As I reflected on this verse this morning I couldn’t help but contemplate the way that I have seen and understood some sins in my own life. There are things I’ve done in the past and that I understand more about now. At the time I thought they were no big deal. I look back and realize I was ignorant. I didn’t see everything rightly. I am thankful that God in His overwhelming grace chose to love me despite my sin. As I contemplate how God loves me, that even while I was sinner Christ would die for me (Romans 5:8), I can’t help but examine how I deal with those who sin against me. Certainly I don’t see with the clarity that Jesus sees sin, but there are moments where others have sinned against me that I need to recognize that sometimes people sin out of ignorance and that at the end of the day, forgiveness is more important than offense.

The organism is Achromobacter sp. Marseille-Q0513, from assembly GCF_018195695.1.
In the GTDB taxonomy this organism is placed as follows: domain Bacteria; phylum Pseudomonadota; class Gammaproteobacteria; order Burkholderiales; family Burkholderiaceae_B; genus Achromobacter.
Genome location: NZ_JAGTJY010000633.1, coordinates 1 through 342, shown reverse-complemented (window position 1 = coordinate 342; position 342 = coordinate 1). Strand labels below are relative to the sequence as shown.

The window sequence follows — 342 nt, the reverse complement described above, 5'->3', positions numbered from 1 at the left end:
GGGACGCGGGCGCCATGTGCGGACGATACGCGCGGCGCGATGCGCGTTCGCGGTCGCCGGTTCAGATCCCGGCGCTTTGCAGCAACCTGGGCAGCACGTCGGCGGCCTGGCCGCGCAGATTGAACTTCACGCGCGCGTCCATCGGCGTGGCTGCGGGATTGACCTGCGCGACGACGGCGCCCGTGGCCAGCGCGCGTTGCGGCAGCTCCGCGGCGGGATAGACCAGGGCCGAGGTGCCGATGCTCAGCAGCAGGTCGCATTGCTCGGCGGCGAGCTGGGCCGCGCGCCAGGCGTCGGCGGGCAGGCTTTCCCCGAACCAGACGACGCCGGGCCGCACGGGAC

Father, thank you for loving me so much that while I was still dead in my trespasses and sin that Christ died for me. Thank you for the hope of the resurrection. Thank you for the amazing grace poured out on my life each day. Please continue to cultivate the character of Christ in my life. Let me be quick to forgive. Let me be concerned with the wholeness of others more than I am about perceived offenses today. In Jesus’ Name, Amen.


Last Year’s Post

Never the Less, not my will but yours be done

He was looking for the Kingdom of God

Why was the bible Written?

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Appointing Faithful Leaders (Nehemiah 7:1-2)

Appointing Faithful Leaders (Nehemiah 7:1-2)